NASA Amends Crew Assignment for STS-126 Mission

Nov 21, 2007

NASA has replaced a crew member assigned to space shuttle mission STS-126. Astronaut Donald R. Pettit will take the place of astronaut Joan E. Higginbotham, who has left NASA to accept a position in the private sector. The mission is targeted to launch in September 2008 and will deliver equipment to the International Space Station enabling larger crews to reside aboard the complex.

Higginbotham flew as a mission specialist on STS-116 in December 2006. She began her career at NASA's Kennedy Space Center, Fla., in 1987, contributing to 53 space shuttle launches. She was selected as an astronaut in 1996.

"Joan has done a tremendous job as an astronaut during the past 11 years," said Steve Lindsey, chief of the Astronaut Office at NASA's Johnson Space Center, Houston. "She contributed her expertise to nearly every space shuttle and International Space Station mission. She will be missed, but we wish her the very best in her future endeavors."

The STS-126 mission will be Pettit's second spaceflight. Pettit will serve as a mission specialist aboard shuttle Endeavour. He joins previously named crew members Commander Christopher J. Ferguson, Pilot Eric A. Boe and mission specialists Stephen G. Bowen, Robert S. Kimbrough and Heidemarie M. Stefanyshyn-Piper.

Pettit first flew as a crew member of Expedition 6, logging more than 161 days in space, including more than 13 hours during two spacewalks. He launched to the station aboard shuttle mission STS-113 in November 2002 and returned to Earth on the Soyuz TMA-1 spacecraft in May 2003. He was selected as an astronaut in 1996.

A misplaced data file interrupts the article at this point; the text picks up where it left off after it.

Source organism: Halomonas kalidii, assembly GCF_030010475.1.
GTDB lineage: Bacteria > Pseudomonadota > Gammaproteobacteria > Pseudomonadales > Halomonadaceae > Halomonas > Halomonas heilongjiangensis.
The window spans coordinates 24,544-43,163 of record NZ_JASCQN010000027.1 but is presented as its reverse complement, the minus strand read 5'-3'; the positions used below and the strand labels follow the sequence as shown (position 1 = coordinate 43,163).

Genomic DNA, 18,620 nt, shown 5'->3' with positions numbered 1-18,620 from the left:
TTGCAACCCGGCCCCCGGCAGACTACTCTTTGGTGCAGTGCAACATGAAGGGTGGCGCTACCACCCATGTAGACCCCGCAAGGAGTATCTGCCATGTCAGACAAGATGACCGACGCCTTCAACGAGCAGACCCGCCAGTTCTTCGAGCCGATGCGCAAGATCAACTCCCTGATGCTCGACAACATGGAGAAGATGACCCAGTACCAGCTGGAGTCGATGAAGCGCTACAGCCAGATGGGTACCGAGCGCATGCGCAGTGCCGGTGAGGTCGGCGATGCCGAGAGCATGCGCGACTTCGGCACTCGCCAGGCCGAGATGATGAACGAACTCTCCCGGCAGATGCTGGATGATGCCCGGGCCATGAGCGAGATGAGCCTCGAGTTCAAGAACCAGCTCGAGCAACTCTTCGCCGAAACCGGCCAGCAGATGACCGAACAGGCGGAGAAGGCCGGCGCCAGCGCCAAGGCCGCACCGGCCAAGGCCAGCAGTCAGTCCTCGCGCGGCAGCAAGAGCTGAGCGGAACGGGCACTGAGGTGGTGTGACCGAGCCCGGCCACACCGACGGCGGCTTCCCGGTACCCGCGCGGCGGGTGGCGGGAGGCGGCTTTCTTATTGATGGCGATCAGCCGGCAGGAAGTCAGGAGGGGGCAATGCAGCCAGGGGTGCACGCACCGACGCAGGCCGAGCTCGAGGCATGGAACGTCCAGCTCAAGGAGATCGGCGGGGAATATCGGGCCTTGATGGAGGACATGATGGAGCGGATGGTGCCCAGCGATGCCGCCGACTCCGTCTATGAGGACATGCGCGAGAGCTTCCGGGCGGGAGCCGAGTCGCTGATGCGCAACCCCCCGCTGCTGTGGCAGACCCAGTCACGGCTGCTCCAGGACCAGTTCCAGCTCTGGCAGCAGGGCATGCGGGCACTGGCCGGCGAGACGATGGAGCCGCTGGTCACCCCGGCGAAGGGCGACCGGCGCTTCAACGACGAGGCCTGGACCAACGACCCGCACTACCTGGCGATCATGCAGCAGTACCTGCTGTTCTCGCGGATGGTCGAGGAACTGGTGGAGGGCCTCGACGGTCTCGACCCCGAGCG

Source: NASA

Explore further: Bacteria manipulate salt to build shelters to hibernate

add to favorites email to friend print save as pdf

Related Stories

Heat testing the miniature Aausat 4 satellite

Jul 23, 2014

The miniature Aausat satellite undergoes repeated temperature variations in a vacuum chamber, cooling the CubeSat to –10°C and heating it to +45°C for more than two weeks. This harsh baptism will make ...

Wake up, robot

Jul 22, 2014

Code, play and command your space droid – students across Europe can bring a squadron of minisatellites to life on the International Space Station as the ultimate space robot game.

The heart of an astronaut, five years on

Jul 22, 2014

The heart of an astronaut is a much-studied thing. Scientists have analyzed its blood flow, rhythms, atrophy and, through journal studies, even matters of the heart. But for the first time, researchers are ...

Recommended for you

Giant crater in Russia's far north sparks mystery

9 hours ago

A vast crater discovered in a remote region of Siberia known to locals as "the end of the world" is causing a sensation in Russia, with a group of scientists being sent to investigate.

NASA Mars spacecraft prepare for close comet flyby

10 hours ago

NASA is taking steps to protect its Mars orbiters, while preserving opportunities to gather valuable scientific data, as Comet C/2013 A1 Siding Spring heads toward a close flyby of Mars on Oct. 19.

Bacteria manipulate salt to build shelters to hibernate

Jul 25, 2014

For the first time, Spanish researchers have detected an unknown interaction between microorganisms and salt. When Escherichia coli cells are introduced into a droplet of salt water and is left to dry, b ...

How do we terraform Venus?

Jul 25, 2014

It might be possible to terraform Venus some day, when our technology gets good enough. The challenges for Venus are totally different than for Mars. How will we need to fix Venus?

Biomarkers of the deep

Jul 25, 2014

Tucked away in the southwest corner of Spain is a unique geological site that has fascinated astrobiologists for decades. The Iberian Pyrite Belt (IPB) in Spain's Río Tinto area is the largest known deposit ...

User comments : 0